How Clean is the Air in Your Home?

by | Updated: December 4th, 2016 | Read time: 2 minutes

Growing up in the 80’s I heard a lot about air pollution. I was well versed on smog, factory smoke, and car emissions. New laws were enforced, factories had new standards to meet, car makers worked to reduce emissions, we even changed our hairspray cans. There’s was a lot of hoopla and it made a difference. I’m pleased to know we’ve made significant strides on cleaning up our air quality in the past few decades.

4 Ways to Improve Your Home Air Quality

Yet something no one ever talked about, and I recently learned is a really big deal, is our indoor air quality. According to the Environmental Working Group, we’ve cleaned up our act so well that these days, the air quality inside our homes can often be much worse than the air outside. Everything from the cleaning supplies you’re using to the dust that gets inside your home to that plug-in air freshener you’re so in love with contribute to an increased toxic load in your home.

While I’m sure you’re doing the usual housekeeping such as changing central air and heating filters regularly, dusting and vacuuming, there are some simple changes you can put into practice to drastically increase the quality of the air in your home.

Go Plant-Based

Typical household cleaners contain significant amounts of toxic chemicals. You’re covering your floors with them, inhaling them as your spray, and leaving toxic residue all over the countertops where you prepare your food. By switching to a plant-based cleaner you are not only being friendly to the planet you are making your home safer for everyone in it.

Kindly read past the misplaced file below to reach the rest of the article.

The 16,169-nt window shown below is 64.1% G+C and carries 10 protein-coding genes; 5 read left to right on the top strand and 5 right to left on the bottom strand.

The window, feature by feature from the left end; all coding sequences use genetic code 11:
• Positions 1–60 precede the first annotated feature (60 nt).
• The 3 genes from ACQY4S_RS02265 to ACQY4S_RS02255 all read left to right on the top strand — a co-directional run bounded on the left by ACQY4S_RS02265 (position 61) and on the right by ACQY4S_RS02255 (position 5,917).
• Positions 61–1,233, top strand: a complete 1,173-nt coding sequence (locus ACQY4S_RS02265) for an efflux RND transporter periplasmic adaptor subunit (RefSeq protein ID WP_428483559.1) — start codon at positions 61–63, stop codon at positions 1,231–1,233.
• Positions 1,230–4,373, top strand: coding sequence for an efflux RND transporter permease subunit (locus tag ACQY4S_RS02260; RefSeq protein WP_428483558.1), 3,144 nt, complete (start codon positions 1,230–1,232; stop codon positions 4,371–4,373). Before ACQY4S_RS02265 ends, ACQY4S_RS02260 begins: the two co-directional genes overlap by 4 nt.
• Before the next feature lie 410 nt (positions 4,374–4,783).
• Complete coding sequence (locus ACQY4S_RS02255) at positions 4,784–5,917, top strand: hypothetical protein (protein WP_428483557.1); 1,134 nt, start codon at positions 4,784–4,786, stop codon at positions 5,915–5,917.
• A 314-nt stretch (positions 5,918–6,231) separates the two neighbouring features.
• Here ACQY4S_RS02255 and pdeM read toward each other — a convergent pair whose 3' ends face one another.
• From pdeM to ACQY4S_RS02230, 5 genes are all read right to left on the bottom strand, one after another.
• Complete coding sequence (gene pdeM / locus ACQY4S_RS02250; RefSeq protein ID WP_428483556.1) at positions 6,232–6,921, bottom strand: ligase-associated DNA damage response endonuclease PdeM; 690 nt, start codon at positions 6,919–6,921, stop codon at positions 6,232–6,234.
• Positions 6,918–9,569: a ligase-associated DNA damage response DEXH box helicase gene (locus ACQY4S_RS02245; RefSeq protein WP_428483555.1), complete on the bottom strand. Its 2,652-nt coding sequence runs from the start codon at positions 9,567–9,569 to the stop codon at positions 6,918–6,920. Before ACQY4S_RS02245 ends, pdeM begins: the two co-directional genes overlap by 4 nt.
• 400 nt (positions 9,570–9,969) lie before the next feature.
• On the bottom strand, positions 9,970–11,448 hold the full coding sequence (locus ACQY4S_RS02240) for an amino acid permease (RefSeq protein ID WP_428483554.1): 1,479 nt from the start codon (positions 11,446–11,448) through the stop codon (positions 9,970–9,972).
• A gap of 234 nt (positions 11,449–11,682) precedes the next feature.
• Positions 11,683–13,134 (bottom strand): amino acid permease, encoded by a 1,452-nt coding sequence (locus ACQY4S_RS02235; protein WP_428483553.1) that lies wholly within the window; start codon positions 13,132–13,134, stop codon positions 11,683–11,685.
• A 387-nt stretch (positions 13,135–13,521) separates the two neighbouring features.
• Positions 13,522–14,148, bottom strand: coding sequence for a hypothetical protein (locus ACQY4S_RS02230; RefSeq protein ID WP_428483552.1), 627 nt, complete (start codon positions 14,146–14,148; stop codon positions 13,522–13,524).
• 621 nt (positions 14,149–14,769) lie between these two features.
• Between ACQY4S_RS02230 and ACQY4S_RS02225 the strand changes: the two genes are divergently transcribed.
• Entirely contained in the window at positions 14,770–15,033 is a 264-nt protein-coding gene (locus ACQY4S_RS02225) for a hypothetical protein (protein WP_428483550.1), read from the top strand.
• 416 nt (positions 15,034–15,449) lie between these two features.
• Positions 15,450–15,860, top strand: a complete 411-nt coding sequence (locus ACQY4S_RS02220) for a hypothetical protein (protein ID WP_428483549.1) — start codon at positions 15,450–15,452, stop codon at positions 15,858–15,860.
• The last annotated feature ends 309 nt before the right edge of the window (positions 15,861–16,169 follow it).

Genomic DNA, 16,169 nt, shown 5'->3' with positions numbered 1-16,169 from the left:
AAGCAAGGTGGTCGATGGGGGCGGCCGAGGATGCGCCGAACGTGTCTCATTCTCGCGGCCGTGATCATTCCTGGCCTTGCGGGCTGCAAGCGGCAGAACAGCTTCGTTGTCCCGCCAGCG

Ditch Toxic Air Fresheners

That plug-in air freshener you love so much is likely made with anthropogenic VOCs (volatile organic compounds). Exposure to these compounds over long periods of time has devastating health effects. Switch instead to an essential oil based air freshener or a diffuser to achieve the lovely scent you’re used to without harming your health.

Avoid Flame Retardants

Furniture, carpet, and even mattresses are often treated with flame retardants meant to increase safety. Sadly, instead of keeping you safe, they emit toxic fumes and VOCs that irritate your respiratory tract, damage your health long term, and actually increase toxicity for fire fighters were you to be victim to a home fire. While many states have enacted laws against fire retardants you should still check the furniture and household items you buy for your own safety.

Open the Windows

It sounds so basic and simple, but airing out your house on a regular basis make a remarkable difference in the air quality within your home. It’s especially important on days when you are dusting, vacuuming, or moving furniture around. Keeping and air purifier in your home can also help to filter the air but depending on how large your house is, you may need many filters to accommodate the size and structure. Never underestimate the power of an open window and fresh air.